Declining attendance at national parks, lessened interest in college laboratory classes and field trips, and a general malaise about nature, especially among young people, seem to indicate movement away from the natural world.
Dr. Peter Weigl, a prominent biologist, weighed in on the question of apparent national declining interest in nature*.
Home is where it should all begin. Experiences with the out of doors is important in early childhood education. How many parents encourage (or require) their children to mow the lawn, trim hedges, shovel snow or weed the garden? How many families enjoy local hiking where all can observe the changing seasons, identify plant life, keep a check list of birds identified, or look for wild animals in native habitats? How many vacations are taken to national parks or national monuments where nature is unavoidably the focus of attention?
As a parent, I have personally noticed in the raising of our own eight offspring, that most children, especially at early ages, willingly and enthusiastically follow their parent’s lead. When I would get out the canoe to explore an unfamiliar pond, or fish for trout in the nearby creek, or pick fresh peas or raspberries in the garden, almost always no invitation was needed for our children to query, “can we come too”–even before being invited.
Behavioral scientists have indicated that childhood experiences without exposure to the natural world markedly influence later life preferences and educational choices. This affects physical and mental health as well as learning capabilities.
Dr. Weigl suggests three major processes as critical to developing minds: First, is for “time and opportunity for unstructured, unforced exploration of surroundings.” These would be times to touch, play, observe and wonder about what is being experienced outdoors—a learning from within. Second, learning from the example of caring and enthusiastic relatives, teachers, mentors and peers. Fewer of the latter seem to be available these days. Third, is information transfer from reading, personal experiences, teaching, and from an array of electronic sources. This requires sufficient time for personal contemplation, meditation, thought and synthesis. Often in our lives, we tend to “overbook” our own abilities; that is, we jam too many things into too little time. This defeats the premise of allowing ourselves time to think, to sort newly gained knowledge out, and to make connections between observations and value systems. All of these three can be critical to gaining an appreciation for nature–especially early in life.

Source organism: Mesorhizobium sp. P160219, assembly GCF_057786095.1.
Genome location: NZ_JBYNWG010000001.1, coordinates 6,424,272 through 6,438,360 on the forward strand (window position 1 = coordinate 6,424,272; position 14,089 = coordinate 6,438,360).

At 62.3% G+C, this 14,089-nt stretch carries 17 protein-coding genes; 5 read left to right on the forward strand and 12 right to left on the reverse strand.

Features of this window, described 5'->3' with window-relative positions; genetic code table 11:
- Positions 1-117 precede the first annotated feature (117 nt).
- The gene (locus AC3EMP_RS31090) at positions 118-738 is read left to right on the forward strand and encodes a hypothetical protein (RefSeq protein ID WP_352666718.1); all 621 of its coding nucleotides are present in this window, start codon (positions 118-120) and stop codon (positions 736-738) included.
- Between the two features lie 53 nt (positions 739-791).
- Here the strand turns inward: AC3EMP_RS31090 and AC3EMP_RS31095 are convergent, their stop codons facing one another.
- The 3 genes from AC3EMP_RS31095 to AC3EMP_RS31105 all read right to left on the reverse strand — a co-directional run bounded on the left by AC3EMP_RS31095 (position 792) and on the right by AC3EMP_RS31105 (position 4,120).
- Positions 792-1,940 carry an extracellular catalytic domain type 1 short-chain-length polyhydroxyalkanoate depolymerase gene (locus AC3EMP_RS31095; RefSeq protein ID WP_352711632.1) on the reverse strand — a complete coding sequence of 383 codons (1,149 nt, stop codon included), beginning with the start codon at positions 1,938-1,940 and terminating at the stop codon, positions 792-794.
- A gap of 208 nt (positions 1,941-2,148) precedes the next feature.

Our society and culture has changed dramatically from what perhaps we ourselves experienced while growing up. One modern parental concern is the possibility of kidnapping as children solitarily enjoy their surroundings, though the statistical chance of this occurring is exceedingly small. In my own small town childhood, I can remember many times in receiving permission to “go fishing” only to return at the end of the day from experiencing many kinds of outdoor adventures (but usually with no fish); my mother usually had little idea which direction I had gone.
Parents also often seem to have preconceived pathways and lifestyle norms for their children that include mastering verbal, athletic, artistic skills or other avenues of endeavor. Recreation is often squeezed into indoor activities such as computer video games and watching TV and movies, with little or no opportunity to roam in the out of doors. Absence of significant teachers, mentors, relatives or peers who provide guidance in natural surroundings is quite likely in the lives of children. Our educational system has changed dramatically with unfortunate changes in curriculum and additional pressures and paperwork placed on teachers, hampering their efforts. Very often, both parents work and mistakenly have the opinion that “Quality” time adequately replaces “Quantity” time in the lives of their offspring.
Much could be said about the impact of sedentary activities such as electronics in the lives of children. The constant stimulation arising from the Web or video games translates into “boring” visitations to zoos or wildlife refuges. Many joggers wear iPods and are oblivious to natural surroundings. More children are obese than ever before and sedentary lifestyle contributes to this malaise. Healthy and nutritional foods are often replaced by sweets and “fast foods” and children have little or no understanding or taste for “veggies” and fresh fruits leading to healthy eating habits.
It is my own personal hope that entire families–and it must be family-based–will once again find time to go on hikes together, regularly take a walk through nature, begin to plan well in advance for vacation visits to one of the wealth of national parks available in this country. At least once a week, families should make a concentrated effort to be together, not only to enjoy nature, but also to solidify family relationships. Even daily eating a balanced sit down meal together is a worthy family goal. The general decline of the American family should be of the greatest concern to all of us. Future government, industry and education leaders will most likely lead in directions dependent upon childhood and family experiences.
To you kids, get out of doors! To you parents, lead the way together!
*Weigl, Peter. 2009. The natural history conundrum revisited: mammalogy begins at home. J. Mammalogy, 90(2):265-269.